This article reviews all the most common command line tools for manipulating and listening to audio formats on Linux. Players, editors, encoders/decoders, tag editors, music servers, they are all here. Currently it includes no less than 18 CLI (Command Line Interface) tools.
This tool collection wants to help Ubuntu translators in their daily work. If you have ever aksed one of the following questions, u-t-t could provide you an answer: In which package can I translate this message/dialog? What is the difference between these two po files? How can I access the translation page of a package in a faster way compared to clicking through the whole website tree or manipulating the url? Where can I get the automatically updated language packs?
It has probably been four years since I last installed Linux from scratch. It isn't that I haven't touched a Linux command prompt or system in four years, it just that all of my installs are on my servers which just get updates applied. I decided to install Ubuntu Linux the other morning on an older Dell laptop I have replacing Windows.
Home Automation is anything that your home does for you automatically to make living there more enjoyable or productive. It covers many areas, including remote and timed control of lights and electrical home appliances, distributed media services, and communication. Over the last 10 years, many hardware manufacturers have presented their own proprietary solutions to these problems. Unbeknownst to them, a groundswell of developers from around the world has been providing similar solutions to the free and open source community.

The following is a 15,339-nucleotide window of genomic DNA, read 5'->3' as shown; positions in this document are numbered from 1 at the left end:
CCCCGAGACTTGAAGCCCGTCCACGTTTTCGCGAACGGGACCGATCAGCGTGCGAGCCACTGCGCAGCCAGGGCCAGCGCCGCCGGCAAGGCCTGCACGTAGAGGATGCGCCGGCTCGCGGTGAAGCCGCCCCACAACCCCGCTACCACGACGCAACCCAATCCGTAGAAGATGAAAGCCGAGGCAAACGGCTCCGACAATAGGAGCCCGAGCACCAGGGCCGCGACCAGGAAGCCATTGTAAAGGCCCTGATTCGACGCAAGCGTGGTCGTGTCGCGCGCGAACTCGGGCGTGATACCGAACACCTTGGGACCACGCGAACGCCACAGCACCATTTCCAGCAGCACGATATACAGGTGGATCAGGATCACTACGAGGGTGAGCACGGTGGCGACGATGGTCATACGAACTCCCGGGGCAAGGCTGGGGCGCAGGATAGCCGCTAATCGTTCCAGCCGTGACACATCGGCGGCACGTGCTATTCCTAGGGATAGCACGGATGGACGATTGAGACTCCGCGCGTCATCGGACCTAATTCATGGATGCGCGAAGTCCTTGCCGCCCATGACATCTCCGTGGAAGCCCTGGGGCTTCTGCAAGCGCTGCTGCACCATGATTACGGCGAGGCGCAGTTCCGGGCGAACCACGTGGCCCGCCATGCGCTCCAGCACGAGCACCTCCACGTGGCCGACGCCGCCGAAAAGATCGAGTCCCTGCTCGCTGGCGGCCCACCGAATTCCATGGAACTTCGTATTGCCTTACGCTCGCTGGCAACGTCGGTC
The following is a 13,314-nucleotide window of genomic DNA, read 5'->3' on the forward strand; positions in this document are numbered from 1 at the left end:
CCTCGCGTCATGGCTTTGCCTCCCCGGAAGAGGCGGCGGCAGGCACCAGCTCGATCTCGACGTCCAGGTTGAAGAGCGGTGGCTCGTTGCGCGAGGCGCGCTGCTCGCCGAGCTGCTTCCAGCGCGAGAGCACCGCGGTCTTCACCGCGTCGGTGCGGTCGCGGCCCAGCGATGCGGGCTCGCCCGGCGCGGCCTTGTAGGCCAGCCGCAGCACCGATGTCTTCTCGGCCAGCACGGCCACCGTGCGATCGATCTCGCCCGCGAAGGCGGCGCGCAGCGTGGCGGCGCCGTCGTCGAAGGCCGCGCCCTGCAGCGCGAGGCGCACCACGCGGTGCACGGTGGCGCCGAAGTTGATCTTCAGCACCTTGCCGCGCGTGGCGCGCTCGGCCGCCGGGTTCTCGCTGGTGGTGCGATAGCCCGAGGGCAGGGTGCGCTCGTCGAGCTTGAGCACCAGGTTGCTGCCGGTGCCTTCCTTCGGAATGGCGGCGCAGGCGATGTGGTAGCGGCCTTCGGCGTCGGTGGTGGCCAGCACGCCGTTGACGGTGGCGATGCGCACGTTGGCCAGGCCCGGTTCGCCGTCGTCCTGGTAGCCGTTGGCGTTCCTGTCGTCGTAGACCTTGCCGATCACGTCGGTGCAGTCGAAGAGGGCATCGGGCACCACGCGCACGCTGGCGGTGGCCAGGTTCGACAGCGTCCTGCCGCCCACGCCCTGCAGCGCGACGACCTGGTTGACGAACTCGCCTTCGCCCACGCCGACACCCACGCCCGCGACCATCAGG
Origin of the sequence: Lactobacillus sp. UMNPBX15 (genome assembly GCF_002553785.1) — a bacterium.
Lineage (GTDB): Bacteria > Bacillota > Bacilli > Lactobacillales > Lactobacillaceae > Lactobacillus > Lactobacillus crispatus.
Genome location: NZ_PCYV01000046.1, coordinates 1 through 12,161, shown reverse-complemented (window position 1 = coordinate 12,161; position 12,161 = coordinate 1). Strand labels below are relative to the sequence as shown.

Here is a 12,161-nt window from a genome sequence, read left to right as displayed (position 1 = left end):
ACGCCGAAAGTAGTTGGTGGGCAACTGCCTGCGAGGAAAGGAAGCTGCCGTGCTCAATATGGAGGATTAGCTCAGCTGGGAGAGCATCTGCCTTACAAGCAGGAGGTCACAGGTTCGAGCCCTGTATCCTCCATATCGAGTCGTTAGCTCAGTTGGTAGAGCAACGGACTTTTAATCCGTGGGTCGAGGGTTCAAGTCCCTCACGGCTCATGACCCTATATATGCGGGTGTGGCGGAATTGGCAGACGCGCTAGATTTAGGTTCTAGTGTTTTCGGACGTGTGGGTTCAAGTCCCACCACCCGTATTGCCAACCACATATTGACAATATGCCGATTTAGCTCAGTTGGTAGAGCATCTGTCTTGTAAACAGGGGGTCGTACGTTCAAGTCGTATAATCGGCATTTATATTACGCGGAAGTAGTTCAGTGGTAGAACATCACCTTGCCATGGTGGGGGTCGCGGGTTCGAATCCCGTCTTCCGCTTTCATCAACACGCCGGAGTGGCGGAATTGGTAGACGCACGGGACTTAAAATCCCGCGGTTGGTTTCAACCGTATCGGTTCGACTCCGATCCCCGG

I use a ton of software applications, but a major portion of the time I spend using a computer goes to writing, and creating documents. There are many good open source tools for everything from word processing, to desktop publishing, to booklet creation, to weaving words and graphics together. In this post, I'll cover six free applications--five of them open source and one freeware app--that can help you create eye-catching documents.